cDNA was prepared by reverse transcription with a commercially available kit (Promega, Madison, WI). Primers and probes for Nrf2, Keap1, HMOX-1, and DJ-1, as well as for the endogenous control β2-microglobulin (β2-MG), were commercially obtained (TaqMan; Applied Biosystems, Foster City, CA). Real-time PCR reactions were run on commercial detection systems (ABI Prism model 7900 HT sequence; Applied Biosystems; and Mastercycler ep realplex; Eppendorf AG, Hamburg, Germany). For data analysis, the comparative threshold cycle (CT) method was used, as previously established. Results were presented as the average, relative mRNA expression of the different genes normalized to β2-MG. SEM values were calculated.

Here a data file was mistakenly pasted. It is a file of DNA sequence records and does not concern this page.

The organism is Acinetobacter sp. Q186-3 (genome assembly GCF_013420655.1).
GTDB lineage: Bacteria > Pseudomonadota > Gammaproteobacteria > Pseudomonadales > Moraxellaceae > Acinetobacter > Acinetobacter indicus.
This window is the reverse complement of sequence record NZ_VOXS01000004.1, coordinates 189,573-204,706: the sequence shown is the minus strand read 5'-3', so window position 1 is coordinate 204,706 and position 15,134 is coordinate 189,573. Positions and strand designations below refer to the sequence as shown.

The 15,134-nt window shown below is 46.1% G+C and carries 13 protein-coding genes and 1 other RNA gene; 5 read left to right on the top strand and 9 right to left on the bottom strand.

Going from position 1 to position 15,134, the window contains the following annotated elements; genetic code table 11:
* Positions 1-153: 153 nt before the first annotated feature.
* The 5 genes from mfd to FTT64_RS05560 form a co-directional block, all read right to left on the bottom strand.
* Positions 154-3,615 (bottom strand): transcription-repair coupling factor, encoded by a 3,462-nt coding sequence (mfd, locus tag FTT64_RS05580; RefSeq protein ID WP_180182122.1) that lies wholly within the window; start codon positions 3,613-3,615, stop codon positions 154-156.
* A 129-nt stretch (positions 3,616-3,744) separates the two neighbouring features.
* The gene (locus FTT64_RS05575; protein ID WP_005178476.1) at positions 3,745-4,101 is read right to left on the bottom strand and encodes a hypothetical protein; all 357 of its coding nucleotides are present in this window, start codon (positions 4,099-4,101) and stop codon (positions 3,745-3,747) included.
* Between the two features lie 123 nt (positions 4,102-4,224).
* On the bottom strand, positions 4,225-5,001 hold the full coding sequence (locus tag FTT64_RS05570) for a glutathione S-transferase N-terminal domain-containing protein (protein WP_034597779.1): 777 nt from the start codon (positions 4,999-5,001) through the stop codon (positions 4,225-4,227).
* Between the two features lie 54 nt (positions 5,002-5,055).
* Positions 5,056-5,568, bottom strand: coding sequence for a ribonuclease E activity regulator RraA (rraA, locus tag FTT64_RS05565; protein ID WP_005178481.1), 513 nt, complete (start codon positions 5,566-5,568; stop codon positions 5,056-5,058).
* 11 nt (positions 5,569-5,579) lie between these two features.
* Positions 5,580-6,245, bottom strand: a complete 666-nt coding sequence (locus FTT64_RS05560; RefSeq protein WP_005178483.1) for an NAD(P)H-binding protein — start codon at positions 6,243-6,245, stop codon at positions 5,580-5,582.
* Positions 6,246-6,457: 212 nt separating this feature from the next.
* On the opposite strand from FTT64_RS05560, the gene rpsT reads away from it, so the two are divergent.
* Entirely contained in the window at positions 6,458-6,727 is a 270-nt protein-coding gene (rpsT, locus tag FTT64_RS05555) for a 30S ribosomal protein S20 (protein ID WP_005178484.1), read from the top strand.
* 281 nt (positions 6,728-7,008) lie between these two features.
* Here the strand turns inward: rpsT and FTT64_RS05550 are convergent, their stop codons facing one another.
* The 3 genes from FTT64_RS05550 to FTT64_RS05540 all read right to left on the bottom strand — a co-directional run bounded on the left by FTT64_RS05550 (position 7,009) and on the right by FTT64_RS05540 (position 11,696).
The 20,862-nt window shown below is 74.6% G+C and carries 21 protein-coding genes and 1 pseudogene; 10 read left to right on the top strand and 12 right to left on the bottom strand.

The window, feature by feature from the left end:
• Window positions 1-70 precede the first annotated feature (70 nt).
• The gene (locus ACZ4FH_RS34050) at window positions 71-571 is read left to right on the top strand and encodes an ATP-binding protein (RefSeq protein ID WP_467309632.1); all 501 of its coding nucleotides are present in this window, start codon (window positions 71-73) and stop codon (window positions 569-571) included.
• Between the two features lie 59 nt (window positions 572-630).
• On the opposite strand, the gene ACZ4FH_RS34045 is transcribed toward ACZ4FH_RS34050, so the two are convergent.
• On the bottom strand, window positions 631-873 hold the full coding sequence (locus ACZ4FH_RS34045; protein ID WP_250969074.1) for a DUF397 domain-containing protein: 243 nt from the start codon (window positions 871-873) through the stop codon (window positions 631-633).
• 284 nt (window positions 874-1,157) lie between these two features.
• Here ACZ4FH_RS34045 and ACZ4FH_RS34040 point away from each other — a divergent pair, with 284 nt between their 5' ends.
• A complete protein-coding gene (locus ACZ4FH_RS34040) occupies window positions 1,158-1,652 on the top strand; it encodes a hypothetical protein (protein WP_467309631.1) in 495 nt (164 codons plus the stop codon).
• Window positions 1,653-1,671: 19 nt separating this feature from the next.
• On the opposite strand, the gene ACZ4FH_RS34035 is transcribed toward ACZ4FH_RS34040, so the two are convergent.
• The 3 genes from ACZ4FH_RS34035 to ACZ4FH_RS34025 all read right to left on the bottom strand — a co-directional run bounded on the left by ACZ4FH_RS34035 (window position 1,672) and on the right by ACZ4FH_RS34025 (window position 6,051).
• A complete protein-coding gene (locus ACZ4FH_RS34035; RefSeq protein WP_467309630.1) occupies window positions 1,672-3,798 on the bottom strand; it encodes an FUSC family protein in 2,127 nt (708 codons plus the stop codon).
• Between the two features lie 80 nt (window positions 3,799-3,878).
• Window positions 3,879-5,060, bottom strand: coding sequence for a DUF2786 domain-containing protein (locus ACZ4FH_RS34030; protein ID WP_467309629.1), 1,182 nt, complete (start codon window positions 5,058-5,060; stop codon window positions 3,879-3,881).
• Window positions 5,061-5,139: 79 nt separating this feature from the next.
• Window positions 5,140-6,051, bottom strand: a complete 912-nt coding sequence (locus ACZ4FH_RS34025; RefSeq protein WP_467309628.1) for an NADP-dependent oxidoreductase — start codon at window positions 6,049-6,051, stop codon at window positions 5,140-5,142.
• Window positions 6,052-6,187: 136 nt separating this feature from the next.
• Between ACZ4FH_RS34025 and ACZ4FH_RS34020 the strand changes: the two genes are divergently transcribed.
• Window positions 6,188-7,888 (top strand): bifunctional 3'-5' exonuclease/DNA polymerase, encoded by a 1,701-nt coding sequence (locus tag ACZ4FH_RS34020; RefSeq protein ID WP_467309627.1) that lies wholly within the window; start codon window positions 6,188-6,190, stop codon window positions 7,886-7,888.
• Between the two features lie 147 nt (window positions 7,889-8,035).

Induction of Oxidative Stress
Oxidative stress was induced by incubating normal and FECD CEC-DM in tert-butyl hydroperoxide (tBHP; Sigma-Aldrich, St. Louis, MO), diluted in serum-free low-glucose Dulbecco's modified Eagle's medium (DMEM; Invitrogen) to a final concentration of 500 μM for 4 hours at room temperature. Controls were incubated in DMEM alone for 4 hours at 37°C without tBHP. This protocol was adopted based on previous experiments. 7  
Immunocytochemistry
Immunocytochemistry was performed on tissue samples as previously described. 7 Briefly, after fixation, tissues were permeabilized and blocked in 2% bovine serum albumin. Tissues were stained with anti-Nrf2 (H-300) (1:100; Santa Cruz Biotechnology, Santa Cruz, CA) and incubated with secondary antibody FITC-conjugated donkey anti-rabbit IgG (1:100, Jackson ImmunoResearch Laboratories, West Grove, PA). TO-PRO-3 iodide (Molecular Probes, Eugene, OR) was used to stain the nuclei. Digital images were obtained using a spectral photometric confocal microscope (DM6000S with LCS 1.3.1 software; Leica, Solms, Germany).